In many respects, 2020 was an extraordinary year and countless taxpayers found that their financial situation was affected in unprecedented ways. The time has now come to see how the year’s events will be reflected in our income tax returns, which must be filed by April 30.
Here are 6 things to keep in mind. Note that these are at the big-picture level; the practical details may vary depending on your province of residence.
1. Which tax software?
First a quick technical review. For years now, the tax authorities have been encouraging people to file their tax returns electronically, and many commercial software products are available to make this easier. This website lists the tax software – free or paid – that is certified by the Canada Revenue Agency and provides information about the features and limits of each product.
2. Putting things in context
Another useful reminder in anticipation of a possible tax bill in the coming months: contrary to what people sometimes think, no one pays a personal tax rate of 50% on all their income in Canada. It’s just that the marginal tax rate, which applies to a taxpayer’s highest taxable income bracket, is often confused with the average rate, which is determined by the rates applying to all of the taxpayer’s different tax brackets. This table gives an idea of how much a taxpayer might expect to pay depending on the province of residence. A taxable income level of $100,000 is used as an example.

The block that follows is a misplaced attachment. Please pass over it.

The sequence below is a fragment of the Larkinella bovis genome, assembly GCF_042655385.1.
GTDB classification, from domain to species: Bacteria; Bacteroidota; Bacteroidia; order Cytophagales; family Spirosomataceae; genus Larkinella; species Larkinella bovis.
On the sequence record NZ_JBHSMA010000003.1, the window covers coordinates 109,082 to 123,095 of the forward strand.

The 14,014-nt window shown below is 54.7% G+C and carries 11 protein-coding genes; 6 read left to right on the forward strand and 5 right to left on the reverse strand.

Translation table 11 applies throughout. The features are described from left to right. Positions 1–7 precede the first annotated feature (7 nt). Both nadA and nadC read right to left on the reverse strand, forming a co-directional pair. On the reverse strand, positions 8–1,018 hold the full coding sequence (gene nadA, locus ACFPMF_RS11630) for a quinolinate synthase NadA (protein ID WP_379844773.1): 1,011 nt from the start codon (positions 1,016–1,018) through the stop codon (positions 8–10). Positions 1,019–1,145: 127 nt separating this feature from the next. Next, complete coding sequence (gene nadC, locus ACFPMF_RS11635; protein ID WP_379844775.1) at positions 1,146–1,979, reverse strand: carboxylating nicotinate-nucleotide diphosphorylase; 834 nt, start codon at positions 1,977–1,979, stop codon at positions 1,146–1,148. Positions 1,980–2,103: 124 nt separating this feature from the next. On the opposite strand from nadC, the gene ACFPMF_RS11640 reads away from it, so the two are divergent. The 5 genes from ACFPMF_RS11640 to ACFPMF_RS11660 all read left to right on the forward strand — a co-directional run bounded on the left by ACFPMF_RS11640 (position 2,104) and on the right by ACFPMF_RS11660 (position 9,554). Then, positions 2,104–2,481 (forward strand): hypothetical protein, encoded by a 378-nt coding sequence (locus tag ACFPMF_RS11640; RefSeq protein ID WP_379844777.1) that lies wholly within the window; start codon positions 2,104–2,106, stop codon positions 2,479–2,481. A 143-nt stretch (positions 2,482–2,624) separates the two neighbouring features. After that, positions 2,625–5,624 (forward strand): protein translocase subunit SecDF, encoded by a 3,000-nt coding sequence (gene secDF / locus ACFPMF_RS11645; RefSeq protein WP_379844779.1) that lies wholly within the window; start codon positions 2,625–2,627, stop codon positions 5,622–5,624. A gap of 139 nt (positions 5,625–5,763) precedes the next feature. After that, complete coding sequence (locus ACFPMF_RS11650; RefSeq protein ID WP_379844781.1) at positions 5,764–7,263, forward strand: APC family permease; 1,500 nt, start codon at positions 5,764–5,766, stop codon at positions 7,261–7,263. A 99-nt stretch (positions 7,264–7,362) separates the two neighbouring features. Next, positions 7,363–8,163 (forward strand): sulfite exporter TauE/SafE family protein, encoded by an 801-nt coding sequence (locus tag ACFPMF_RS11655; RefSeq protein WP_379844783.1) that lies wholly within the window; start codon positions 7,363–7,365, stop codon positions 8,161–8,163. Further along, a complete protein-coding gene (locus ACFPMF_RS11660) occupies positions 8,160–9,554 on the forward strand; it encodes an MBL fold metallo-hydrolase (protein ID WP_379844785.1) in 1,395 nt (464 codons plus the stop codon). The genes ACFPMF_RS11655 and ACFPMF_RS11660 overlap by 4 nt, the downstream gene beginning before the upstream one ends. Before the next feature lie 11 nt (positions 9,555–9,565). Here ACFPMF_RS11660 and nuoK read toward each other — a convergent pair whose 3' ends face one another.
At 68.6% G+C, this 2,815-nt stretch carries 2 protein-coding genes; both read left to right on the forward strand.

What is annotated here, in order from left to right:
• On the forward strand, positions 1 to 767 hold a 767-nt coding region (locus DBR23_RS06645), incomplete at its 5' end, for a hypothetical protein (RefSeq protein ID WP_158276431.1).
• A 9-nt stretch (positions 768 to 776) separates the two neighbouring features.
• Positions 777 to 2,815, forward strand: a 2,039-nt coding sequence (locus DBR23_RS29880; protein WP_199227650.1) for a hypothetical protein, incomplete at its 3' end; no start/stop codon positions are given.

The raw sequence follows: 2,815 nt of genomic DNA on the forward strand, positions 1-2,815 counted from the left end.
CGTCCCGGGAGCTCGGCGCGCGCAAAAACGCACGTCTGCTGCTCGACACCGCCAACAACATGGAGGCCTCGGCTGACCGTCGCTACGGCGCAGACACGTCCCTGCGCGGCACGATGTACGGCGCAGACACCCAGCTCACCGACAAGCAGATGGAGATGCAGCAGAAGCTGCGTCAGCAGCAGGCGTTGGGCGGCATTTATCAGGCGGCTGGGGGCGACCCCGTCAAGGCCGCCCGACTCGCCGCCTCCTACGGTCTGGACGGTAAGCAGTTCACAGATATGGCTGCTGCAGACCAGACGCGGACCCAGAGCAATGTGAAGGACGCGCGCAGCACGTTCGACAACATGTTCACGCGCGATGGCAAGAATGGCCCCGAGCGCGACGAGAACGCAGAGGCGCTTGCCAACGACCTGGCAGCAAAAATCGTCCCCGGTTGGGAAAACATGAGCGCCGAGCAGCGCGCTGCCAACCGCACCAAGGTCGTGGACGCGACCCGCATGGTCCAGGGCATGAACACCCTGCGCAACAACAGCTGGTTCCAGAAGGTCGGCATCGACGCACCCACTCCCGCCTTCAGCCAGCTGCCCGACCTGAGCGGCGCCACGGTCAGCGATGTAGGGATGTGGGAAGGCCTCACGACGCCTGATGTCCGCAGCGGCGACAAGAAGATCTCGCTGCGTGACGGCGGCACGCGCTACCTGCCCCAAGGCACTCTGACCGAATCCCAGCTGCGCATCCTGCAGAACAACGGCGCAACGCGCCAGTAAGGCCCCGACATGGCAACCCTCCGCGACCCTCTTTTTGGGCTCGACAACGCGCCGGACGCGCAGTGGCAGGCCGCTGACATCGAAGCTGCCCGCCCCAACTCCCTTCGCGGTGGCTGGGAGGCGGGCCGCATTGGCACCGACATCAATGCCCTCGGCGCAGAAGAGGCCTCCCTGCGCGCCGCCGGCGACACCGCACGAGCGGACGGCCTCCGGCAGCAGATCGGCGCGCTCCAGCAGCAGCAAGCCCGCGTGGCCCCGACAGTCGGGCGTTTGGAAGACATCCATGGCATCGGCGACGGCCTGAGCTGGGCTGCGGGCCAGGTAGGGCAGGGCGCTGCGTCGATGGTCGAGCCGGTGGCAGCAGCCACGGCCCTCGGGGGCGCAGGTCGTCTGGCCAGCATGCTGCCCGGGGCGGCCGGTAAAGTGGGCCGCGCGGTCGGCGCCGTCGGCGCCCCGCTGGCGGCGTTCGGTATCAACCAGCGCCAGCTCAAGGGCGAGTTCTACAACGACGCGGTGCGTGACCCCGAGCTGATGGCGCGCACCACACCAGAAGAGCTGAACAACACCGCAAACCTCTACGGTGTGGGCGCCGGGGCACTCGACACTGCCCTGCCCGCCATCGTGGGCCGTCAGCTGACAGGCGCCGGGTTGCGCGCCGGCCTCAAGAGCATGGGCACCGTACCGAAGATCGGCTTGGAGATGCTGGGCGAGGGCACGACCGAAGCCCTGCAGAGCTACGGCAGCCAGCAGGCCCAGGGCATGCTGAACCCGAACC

3. The year of working from home
Millions of Canadian workers holed up at home to do their jobs in 2020, which in some cases resulted in unanticipated expenses. This situation could play out in several ways from a tax perspective. In simplified terms, if these expenses were not reimbursed by the employer, they could be deductible for tax purposes if the employee worked from home at least 50% of the time for a minimum of four weeks. In this case, two options are available: the “temporary flat rate” method which is simpler and allows a deduction of up to $400 with no documentation required; or the detailed method, which allows for an accurate listing of all eligible expenses but is more tedious. The detailed method also requires supporting documentation and a Declaration of Conditions of Employment from the employer. Online calculators are available to help determine which of the two options would be the most advantageous.